Free Will on Goodreads

J. Daniel Sawyer’s “Free Will” is a smart, sexy cyberpunk novel worthy to be placed on the shelves next to Gibson, Varley, and Heinlein.  It has a very unique voice, a wonderfully diverse cast of characters, and plenty of thrills, but it isn’t without its flaws.
Free Will and Other Compulsions is the second novel in the “Antithesis Progression.”  The story follows geopolitical events and personal stories as the American space colony Luna City prepares to start a revolt against its earthbound controllers.  While this isn’t exactly unbroken ground, Sawyer establishes a very rich history for the different space colonies.   Not all of them are working towards the same goal.  Luna City, while full of clever hat tips to the Masters of Science Fiction, is established as a haven for groups outcast on Earth for their beliefs, politics, or sexual identity.  Parts of it read like “The Moon is a Harsh Mistress” with big gay dock workers, which is awesome.
The rest of the story follows scheming Senator Bill Shelly, who is manipulating the situation to his own ends, and the personal and political fallout as all the people he’s burned over the years, including poker playing anti-hero and former national security advisor Joss Kyle, and even his own daughter, come back to haunt him.
There are a few flaws, however.  This is the second book in the series, and Sawyer assumes that readers are familiar with all of the details from the first book, Predestination and Other Games of Chance.  The world is very detailed, and it is well researched, especially where the author extrapolates technology out another century, but there are so many factions, characters, places and technologies, that a glossary would have been helpful.  He also assumes the reader has a good grasp of science, politics, and theology, rarely holding the readers hand.  This is a challenging thrill ride that isn’t afraid to take chances.  Like it’s characters, “Free Will” lays its cards on the table and bets that the reader will be able to keep up.  It doesn’t always pay off, but when it does, it works beautifully.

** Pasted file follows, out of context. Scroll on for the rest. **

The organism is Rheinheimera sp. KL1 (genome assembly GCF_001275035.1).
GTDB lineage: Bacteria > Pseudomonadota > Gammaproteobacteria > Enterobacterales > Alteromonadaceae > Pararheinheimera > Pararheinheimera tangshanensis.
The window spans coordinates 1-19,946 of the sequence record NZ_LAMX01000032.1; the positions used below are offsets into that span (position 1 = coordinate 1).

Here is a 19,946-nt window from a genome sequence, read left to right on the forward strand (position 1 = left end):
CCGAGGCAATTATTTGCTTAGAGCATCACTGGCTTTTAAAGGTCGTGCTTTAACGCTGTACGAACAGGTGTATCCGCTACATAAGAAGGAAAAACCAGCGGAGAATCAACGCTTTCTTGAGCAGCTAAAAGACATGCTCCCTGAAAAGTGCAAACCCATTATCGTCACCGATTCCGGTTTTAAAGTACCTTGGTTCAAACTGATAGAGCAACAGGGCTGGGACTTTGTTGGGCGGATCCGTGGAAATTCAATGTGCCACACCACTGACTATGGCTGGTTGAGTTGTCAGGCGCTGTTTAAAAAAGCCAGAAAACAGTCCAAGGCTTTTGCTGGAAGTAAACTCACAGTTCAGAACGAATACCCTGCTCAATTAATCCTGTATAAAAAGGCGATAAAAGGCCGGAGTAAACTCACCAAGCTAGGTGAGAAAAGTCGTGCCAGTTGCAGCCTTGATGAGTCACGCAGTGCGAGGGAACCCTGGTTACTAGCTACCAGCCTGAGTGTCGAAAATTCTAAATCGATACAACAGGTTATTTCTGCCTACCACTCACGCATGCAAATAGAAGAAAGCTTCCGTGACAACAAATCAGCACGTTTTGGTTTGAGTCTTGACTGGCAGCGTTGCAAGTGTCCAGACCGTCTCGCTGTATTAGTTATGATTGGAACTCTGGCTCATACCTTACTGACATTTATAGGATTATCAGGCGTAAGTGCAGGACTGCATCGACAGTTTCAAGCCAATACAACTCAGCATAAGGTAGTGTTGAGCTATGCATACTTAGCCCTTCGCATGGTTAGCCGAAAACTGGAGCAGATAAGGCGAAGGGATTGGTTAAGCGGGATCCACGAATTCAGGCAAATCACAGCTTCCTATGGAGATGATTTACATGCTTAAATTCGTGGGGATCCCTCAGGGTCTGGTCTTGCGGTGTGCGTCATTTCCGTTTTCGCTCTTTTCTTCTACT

The novel follows a huge cast and sweeps them into a vast tumble of world events.  We follow these characters in chapters that follow dramatically, but don’t quite sync up chronologically, and the results can be disorienting, but Sawyer manages the human element well enough that even if the events get lost, the characters shine through, and keep us invested.  Plot threads weave sinuously and cleverly together, and reinforce one another in surprising ways.  These diverse plot threads come together so well that by the end it becomes difficult to find the seams between them.  In the end, it is difficult to say what the main plot of the novel is.
“Predestination” is a novel about running from, and ultimately facing, difficult decisions.  “Free Will” is a novel about facing consequences.  The “Progression” is still under construction, with at least three more novels in the works.  I think fans of the first book will still be on board after “Free Will.”  Personally, I can’t wait to see where the Lunar Revolution goes next.
Note:  This article is based on an earlier draft of the novel.  Some differences likely exist between the reviewed copy and the final release, including edits of grammar and spelling.

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